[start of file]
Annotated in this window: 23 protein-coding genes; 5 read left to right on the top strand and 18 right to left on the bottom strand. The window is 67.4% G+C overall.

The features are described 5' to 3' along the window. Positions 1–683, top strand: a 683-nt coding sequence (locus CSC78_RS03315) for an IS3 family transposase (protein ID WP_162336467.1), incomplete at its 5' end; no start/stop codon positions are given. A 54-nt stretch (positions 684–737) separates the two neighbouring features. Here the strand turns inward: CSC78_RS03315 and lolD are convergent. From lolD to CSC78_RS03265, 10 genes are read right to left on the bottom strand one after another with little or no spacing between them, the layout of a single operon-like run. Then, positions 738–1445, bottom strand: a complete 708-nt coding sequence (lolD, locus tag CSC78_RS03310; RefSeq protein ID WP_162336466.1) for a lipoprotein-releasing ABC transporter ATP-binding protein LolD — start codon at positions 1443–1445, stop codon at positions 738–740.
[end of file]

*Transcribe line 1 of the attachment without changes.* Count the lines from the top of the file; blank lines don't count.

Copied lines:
Annotated in this window: 23 protein-coding genes; 5 read left to right on the top strand and 18 right to left on the bottom strand. The window is 67.4% G+C overall.